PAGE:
Tuesday, April 28, 2009

Pynchon, Vineland

Justin found his father and Zoyd in the back of a pickup, watching “Say, Jim,” a half-hour sit-com based on “Star Trek,” in which all the actors were black except for the Communications Officer, a freckled white redhead named Lieutenant O’Hara. Whenever Spock came on the bridge, everybody made Vulcan hand salutes and went around high-threeing. About the time the show ended, Prairie came by, Zoyd and Flash went off looking for beer, and she and Justin settled down, semi-brother and sister, in front of the eight O’Clock Movie, Pee-wee Herman in The Robert Musil Story. It was mostly Pee-wee talking in a foreign accent, or sitting around in front of some pieces of paper with some weird-looking marker pen, and the kids’ attention kept wandering to each other. “There’s the Movie at Nine,” Justin said, looking in the listings, “Magnificent Disaster, TV movie about the ’83-’84 NBA playoffs – wasn’t that just back in the summer? Pretty quick movie.”

“They’ve been getting quicker over the years, from what I remember,” Prairie said.

“Hey Prairie, would you like to baby-sit me sometime?”

She gave him a look. “Some baby. Maybe I’ll have to kid-sit you.”

“What’s that?”

“Involves some tickling,” Prairie already headed for her new brother’s armpits and flanks, and Justin squirming even before they touched.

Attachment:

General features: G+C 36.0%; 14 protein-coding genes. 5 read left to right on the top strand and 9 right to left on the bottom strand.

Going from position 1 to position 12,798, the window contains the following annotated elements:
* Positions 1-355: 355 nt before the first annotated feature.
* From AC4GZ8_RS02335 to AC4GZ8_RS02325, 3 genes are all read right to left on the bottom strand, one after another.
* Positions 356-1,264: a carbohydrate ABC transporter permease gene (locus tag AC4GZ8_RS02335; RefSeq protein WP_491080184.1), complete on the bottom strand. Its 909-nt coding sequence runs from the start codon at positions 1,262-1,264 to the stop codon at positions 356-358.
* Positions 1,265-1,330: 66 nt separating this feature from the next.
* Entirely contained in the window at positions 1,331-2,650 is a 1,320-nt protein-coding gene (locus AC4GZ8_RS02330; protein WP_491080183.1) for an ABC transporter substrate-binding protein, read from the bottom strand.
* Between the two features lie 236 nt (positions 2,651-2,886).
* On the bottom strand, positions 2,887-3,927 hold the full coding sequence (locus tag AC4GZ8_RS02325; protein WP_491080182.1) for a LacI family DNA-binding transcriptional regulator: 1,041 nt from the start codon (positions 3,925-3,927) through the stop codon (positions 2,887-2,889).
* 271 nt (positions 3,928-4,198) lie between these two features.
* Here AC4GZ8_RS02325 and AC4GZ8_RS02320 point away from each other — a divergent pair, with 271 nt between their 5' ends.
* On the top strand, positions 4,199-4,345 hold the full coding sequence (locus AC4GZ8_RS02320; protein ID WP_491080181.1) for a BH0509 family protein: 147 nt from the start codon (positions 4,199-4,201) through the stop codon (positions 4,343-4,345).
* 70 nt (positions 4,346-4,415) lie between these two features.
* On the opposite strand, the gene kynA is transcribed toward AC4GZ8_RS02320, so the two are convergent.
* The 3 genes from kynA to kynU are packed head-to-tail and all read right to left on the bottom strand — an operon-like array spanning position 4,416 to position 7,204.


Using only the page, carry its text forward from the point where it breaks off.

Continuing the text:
Out under yellow bulbs at a long weathered table, Zoyd found himself trying to help flash with the shock of meeting so many in-laws in one place, both men from time to time looking around fearfully, like unarmed visitors in a jungle clearing, as out beyond this particular patch of light Traverses and Beckers went practising on scales, working on engines, debating, talking back to the Tube, sending up gusts of laughter like ritual smoke cast to an unappeasable wind. A Traverse grandmother somewhere was warning children against the October blackberries of this coast, “They belong to the Devil, any that you eat are his property, and he don’t like blackberry thieves – he’ll come after ya.” Even sceptical adolescents weaved in her voice’s spell. “When you see those unhappy souls out by the roadside, back up the lanes, in the ruins of the old farms, wherever the briars grow thick, harvesting berries out in the clouds and rain of October, why just drive by, and don’t look back, because you’ll know where they’ve come from, and who their labor belongs to, and where they have to go back to at the close of the day.” And other grandfolks could be heard arguing the perennial question of whether the United States still lingered in a pre-fascist twilight, or whether that darkness had fallen long stupefied years ago, and the light they thought they saw was coming only from millions of Tubes all showing the same bright-colored shadows. One by one, as other voices joined in, the names began – some shouted, some accompanied by spit, the old reliable names good for hours of contention, stomach distress, and insomnia – Hitler, Roosevelt, Kennedy, Nixon, Hoover, Mafia, CIA, Reagan, Kissinger, that collection of names and their tragic interweaving that stood not constellated above in any nightwide remoteness of light, but below, diminished to the last unfaceable American secret, to be pressed, each time deeper, again and again beneath the meanest of random soles, one blackly fermenting leaf on the forest floor that nobody wanted to turn over, because of all that lived, virulent, waiting, just beneath.

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